I was basking mightily, if I may say, late yesterday morning after I learned Governor Bill Haslam, in one of his last acts before leaving office, had granted total clemency to Cyntoia Brown, a sex-trafficking victim. That Brown has already served 15 years for killing “a John,” a lout who bought her from a ruthless pimp when the girl was 16 years old, is very much a victim in her own right, is now moot. What matters is our Governor did the right thing.
And then comes the email only hours later from one of my lifelong “dirt dog” buddies in Alabama. In rural Alabama a “dirt dog” is a breed unto itself, one that can run the ditches all night if it takes it, and back in the day I loved to run those ditches with some lively boys. Also, believe me when I testify this particular character never was a pup – he was a boy dog from the very start. His Monday email was, as always, so funny you tend to fall from your chair but when he explained that he needed a big favor, his request didn’t turn out to be funny at all.
I’m not so crazy I’ll ever equate a sex-trafficking victim with a girl basketball player who has just been suspended for her senior season. But I fiercely believe right-and-wrong doesn’t come in sizes and, while goodness has finally triumphed for Cyntoia Brown, she and Maori Davenport of Troy, Ala., are as different as night and day. Only their tears are similar and Maori’s pain persists because she’s completely without blemish.
Maori has always been a star. Her parents raised her to be an All-American even if she never touched a basketball. Everyone in Troy admires her and, this summer, after she led the USA 18-Unders to the gold medal in Mexico, she was the toast of town. Then there was a clerical error by USA Basketball. The NCAA allows USA Basketball, as well as other amateur teams, to pay a pittance to players who are on national teams that go out of the country.
On this summer’s USA team, the best high school players in the United States were assembled and, among them, were three juniors, including Maori Davenport. Maori – did I mention she is six feet-four inches tall? – led the USA team to the FIBA Americas U18 Championship in August. She had more rebounds and blocked shots than any other girl in the championship game.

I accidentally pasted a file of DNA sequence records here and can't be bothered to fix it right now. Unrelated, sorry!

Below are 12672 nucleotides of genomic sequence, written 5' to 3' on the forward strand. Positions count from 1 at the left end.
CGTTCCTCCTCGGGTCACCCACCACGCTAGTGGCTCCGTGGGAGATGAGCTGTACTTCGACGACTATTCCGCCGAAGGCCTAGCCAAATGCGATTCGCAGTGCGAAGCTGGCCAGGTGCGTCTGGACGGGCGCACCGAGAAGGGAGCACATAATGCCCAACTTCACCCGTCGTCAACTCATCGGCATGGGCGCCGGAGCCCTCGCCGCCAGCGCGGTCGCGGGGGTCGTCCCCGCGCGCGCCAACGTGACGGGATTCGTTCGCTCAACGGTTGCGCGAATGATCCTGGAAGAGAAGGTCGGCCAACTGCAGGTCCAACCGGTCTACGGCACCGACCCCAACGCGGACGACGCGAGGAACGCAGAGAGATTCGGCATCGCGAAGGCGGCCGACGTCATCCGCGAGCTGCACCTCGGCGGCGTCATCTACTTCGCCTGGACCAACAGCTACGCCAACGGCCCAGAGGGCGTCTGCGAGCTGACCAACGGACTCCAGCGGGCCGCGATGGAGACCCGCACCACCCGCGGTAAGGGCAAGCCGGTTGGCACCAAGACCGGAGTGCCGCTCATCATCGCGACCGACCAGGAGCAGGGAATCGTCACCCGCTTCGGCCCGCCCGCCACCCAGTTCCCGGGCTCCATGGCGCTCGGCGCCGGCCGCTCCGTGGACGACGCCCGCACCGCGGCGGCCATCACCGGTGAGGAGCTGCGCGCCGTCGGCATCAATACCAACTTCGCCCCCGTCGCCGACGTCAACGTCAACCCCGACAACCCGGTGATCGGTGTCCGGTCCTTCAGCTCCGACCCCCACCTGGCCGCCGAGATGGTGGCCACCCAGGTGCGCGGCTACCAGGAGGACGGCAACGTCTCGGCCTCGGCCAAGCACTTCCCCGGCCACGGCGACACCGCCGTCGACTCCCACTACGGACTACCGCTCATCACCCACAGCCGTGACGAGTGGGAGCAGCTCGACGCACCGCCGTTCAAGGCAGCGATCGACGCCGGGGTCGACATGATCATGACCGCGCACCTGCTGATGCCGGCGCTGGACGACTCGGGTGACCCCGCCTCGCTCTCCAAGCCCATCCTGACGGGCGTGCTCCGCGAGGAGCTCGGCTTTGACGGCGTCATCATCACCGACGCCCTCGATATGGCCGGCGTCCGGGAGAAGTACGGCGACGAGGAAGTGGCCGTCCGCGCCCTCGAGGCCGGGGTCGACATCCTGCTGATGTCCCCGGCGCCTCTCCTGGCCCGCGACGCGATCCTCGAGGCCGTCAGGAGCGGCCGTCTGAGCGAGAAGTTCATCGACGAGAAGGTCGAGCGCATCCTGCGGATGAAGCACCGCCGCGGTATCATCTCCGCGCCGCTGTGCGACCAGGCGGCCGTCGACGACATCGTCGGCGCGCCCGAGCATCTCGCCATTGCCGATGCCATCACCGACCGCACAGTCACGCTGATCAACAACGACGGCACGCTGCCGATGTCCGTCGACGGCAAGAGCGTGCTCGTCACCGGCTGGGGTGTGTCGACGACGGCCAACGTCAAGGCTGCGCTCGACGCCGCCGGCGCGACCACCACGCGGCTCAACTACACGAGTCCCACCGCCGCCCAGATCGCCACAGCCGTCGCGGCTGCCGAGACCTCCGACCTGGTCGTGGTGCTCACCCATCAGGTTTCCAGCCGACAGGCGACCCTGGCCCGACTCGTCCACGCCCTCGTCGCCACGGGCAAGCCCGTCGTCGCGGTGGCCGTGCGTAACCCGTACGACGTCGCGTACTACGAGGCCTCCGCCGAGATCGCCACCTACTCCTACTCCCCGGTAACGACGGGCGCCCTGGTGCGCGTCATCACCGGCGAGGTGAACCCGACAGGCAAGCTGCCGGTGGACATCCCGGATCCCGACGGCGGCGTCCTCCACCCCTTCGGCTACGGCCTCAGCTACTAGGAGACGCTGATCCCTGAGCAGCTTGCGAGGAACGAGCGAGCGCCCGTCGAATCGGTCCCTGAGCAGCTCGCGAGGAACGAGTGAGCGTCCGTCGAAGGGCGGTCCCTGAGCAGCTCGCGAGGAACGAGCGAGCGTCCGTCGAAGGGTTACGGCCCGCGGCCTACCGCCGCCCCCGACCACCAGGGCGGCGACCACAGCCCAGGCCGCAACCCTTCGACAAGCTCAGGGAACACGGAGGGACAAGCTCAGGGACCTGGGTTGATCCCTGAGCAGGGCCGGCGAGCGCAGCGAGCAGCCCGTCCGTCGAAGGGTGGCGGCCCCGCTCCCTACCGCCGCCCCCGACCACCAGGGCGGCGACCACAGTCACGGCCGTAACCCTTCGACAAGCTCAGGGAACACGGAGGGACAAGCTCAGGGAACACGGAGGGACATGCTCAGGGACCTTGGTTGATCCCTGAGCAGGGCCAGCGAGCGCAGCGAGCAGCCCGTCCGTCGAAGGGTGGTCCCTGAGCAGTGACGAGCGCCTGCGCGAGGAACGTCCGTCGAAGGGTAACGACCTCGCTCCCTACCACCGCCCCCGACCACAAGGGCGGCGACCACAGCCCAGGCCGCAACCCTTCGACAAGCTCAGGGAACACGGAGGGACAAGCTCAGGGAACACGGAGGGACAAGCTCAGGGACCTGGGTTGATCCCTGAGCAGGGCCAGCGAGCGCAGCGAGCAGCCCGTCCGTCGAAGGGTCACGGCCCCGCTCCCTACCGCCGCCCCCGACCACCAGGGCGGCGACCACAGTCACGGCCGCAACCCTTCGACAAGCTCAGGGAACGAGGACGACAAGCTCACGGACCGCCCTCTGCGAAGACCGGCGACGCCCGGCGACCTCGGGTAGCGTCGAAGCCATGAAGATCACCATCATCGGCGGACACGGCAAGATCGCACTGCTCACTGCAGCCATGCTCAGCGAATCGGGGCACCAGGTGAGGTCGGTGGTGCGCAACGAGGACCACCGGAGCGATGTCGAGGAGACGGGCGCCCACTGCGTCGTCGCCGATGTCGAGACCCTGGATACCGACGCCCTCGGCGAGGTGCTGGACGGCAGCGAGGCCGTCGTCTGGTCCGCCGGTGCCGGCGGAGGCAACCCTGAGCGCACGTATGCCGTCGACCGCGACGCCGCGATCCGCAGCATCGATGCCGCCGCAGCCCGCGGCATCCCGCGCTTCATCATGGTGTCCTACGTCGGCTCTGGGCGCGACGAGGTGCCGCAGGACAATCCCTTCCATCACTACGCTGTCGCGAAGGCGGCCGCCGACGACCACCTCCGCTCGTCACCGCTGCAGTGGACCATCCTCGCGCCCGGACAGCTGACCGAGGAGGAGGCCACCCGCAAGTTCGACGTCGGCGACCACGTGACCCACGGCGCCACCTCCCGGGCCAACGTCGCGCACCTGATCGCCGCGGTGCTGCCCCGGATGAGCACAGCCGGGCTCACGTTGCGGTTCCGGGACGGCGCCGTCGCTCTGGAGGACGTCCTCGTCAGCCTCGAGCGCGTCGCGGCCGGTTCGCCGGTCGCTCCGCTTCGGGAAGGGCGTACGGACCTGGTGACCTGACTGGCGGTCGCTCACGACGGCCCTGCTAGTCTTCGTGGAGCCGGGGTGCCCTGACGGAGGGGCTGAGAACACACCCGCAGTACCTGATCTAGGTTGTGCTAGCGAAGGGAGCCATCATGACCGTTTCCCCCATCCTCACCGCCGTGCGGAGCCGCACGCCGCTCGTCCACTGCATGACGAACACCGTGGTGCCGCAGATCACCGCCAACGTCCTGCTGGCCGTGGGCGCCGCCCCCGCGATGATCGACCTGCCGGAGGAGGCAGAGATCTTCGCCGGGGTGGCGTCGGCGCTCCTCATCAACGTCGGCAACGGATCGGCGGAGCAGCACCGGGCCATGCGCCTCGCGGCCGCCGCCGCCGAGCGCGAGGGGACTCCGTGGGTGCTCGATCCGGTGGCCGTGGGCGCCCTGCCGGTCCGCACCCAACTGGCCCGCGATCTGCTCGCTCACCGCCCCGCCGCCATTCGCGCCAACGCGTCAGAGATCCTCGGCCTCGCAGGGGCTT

Soon after the team disbanded, and the players returned to their colleges and high schools, a stipend check of $857.20, was inadvertently mailed to every player. But somebody at USA Basketball failed to call the high schools to see if their state associations allowed payment, and would those high school governing bodies object to a practice already fully approved by the NCAA?
When the error was realized, Maori as well as the underclassmen in Illinois and Indiana, immediately returned every cent. But when the check first arrived, Maori had no idea there was anything afoot so she endorsed the USA check, put it in her bank account, and never touched the money itself before rushing it back to red-faced USA Basketball officials.
The USA office immediately notified the high school associations – everybody eager to do the right thing – except for one guy. Steve Savarese, the Executive Director of the Alabama High School Athletic Association, ruled that when Maori Davenport endorsed the check, she accepted payment, and that he doesn’t give a rip every penny was returned, she’ll not play for Charles Henderson High School … well, ever again.